When new products and services are to be developed, it is the development teams of companies that will do the work. In the first stage, known as the concept development stage, the teams define what constitutes the problem and find direction for the subsequent problem-solving activities. It is precisely in this phase that the team members need to be the most creative and innovative, and it is this phase that is the focus of Johan Wenngren’s thesis, Team Activities in Concept Development – Addressing open-ended problems.
– The difficulties that a team can encounter as they go forward in the process is the focus of the thesis. One of the problems is to be innovative and depart daily routines on request or when requested by the company, says Johan Wenngren.
– At the same time, users become more demanding and there will be more issues from a sustainability and economic perspective, companies must be able to take a broader perspective on the products they develop. Therefore, they need to become better at dealing with this type of open-ended questions and sometimes do more radical assumptions.
Confront your understanding
To find out how a team works during the concept development stage, Johan Wenngren has used an explorative approach utilising experiments and observations as methods for data collection. The empirical data come from a workshop format, teams on student projects and companies in the region and created a model for concept development.
– The aim of the thesis is to identify, describe and discuss how teams explore and define open-ended problems during the concept development stage. My thesis shows that it is important to confront the understanding they have of the problem in order to find a new solution, says Johan Wenngren.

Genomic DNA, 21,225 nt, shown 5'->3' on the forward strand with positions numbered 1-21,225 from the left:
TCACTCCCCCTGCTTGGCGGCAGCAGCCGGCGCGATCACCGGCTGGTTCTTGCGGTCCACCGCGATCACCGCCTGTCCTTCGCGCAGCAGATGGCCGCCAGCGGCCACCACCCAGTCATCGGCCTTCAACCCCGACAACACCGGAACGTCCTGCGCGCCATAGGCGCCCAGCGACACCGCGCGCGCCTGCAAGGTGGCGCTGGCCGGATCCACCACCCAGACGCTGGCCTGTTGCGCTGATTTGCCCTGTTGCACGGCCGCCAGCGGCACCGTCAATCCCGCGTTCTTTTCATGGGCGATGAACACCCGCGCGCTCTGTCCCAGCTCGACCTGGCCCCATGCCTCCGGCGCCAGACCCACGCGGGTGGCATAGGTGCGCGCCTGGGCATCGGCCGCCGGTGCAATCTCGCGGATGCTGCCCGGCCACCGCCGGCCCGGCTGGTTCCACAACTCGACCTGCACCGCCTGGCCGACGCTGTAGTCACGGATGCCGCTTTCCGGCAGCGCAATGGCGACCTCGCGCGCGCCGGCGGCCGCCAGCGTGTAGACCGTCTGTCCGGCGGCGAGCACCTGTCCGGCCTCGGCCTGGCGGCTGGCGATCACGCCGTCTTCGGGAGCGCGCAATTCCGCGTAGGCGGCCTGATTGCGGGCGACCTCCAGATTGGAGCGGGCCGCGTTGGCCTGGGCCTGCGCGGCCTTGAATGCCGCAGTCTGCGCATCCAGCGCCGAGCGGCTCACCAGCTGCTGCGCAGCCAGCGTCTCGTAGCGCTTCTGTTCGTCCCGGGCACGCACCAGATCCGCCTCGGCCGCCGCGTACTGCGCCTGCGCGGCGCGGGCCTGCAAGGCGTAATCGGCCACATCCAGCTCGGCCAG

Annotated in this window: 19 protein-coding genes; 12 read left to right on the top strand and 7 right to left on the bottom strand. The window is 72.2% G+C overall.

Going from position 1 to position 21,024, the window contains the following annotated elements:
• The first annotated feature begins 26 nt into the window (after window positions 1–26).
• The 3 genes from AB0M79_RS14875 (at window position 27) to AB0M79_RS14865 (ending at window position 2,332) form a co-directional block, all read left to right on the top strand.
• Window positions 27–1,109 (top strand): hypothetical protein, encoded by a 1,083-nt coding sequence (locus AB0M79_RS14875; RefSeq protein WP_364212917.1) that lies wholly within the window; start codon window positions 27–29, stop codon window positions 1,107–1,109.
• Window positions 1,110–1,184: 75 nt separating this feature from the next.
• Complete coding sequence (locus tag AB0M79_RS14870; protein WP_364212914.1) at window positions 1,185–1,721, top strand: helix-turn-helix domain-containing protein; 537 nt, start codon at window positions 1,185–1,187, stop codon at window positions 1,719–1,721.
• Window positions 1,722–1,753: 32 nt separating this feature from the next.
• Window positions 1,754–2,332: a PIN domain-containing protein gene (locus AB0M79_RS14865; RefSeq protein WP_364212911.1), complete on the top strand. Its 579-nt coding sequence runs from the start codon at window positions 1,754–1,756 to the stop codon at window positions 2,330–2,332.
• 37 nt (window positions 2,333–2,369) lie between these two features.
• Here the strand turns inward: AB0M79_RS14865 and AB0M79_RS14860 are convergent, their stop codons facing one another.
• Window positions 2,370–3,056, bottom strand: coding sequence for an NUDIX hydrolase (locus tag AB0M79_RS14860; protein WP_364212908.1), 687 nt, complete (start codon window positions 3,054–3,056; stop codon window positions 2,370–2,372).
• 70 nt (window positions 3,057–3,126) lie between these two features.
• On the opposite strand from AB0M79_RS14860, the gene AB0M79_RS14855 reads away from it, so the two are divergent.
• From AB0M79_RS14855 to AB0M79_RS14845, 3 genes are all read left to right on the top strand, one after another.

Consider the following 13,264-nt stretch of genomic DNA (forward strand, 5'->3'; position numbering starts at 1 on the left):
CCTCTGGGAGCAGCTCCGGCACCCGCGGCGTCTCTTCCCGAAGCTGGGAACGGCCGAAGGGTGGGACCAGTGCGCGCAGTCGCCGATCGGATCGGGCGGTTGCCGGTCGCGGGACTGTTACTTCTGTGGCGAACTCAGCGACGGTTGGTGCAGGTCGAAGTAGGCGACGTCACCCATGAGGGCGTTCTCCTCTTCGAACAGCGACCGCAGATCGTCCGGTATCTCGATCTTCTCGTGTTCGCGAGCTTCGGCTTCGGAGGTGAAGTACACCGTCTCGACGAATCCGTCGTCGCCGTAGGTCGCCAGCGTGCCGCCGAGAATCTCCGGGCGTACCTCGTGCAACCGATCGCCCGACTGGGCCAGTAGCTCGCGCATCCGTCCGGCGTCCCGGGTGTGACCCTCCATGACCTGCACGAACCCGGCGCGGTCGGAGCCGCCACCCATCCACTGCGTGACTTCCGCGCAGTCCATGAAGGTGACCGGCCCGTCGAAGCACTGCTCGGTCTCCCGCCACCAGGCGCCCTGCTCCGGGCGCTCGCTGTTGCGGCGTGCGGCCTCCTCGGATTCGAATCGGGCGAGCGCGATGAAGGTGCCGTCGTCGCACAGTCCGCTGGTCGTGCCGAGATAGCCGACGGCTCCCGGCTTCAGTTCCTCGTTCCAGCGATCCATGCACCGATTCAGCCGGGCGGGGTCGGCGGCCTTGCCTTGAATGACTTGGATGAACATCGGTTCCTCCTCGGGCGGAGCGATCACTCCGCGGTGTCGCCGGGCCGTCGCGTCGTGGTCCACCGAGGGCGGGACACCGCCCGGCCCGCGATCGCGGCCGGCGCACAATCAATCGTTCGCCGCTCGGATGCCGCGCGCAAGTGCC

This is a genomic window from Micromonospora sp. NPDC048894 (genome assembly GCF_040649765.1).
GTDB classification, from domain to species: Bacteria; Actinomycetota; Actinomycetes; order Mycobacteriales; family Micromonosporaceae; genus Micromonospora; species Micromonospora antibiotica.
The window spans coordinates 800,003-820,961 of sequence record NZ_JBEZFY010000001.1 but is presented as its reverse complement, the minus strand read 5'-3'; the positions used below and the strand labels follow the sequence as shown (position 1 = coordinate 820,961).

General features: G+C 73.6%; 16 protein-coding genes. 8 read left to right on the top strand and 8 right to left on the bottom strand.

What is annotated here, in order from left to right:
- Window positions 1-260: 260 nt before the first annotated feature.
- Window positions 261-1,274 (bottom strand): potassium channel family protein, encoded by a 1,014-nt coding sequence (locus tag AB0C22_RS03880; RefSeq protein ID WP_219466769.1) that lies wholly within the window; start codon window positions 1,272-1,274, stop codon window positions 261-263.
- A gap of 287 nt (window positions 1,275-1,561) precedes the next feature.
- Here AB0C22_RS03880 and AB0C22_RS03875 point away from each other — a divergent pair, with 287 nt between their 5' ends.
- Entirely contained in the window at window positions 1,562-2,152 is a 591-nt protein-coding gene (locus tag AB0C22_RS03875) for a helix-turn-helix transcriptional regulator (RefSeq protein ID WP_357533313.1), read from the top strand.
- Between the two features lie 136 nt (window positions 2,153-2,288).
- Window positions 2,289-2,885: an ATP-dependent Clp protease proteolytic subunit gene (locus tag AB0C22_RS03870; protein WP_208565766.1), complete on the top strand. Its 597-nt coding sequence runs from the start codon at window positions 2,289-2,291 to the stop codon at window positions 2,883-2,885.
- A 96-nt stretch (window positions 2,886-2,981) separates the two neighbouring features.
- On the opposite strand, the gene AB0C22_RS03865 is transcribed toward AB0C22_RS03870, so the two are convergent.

The building of an idea occurs in four stages in which you create a frame, or a perspective, and then confront it. In a first step, an early understanding of the problem is formulated during the team's discussions. After that, the team concretize their understanding to a frame, this frame is related to the problem situation and a mental representation of a solution has been created.
– In a final step, the team creates a physical representation, and compares it with the mental representation. By doing so, the team confront their understanding and therefore learn from their assumptions.
Difficult to change perspectives
The research has focused on how teams work practically to build up an understanding by iterating, that is, to build something in several steps.
– For best results you need a team to perform these iterations in several steps. To do that, it's good if you have a good communication, working physically with creating simple representations of the problem and its solutions, and can accept that from the beginning you do not know what the physical result will be. It is difficult to change your perspective, but it is what is required.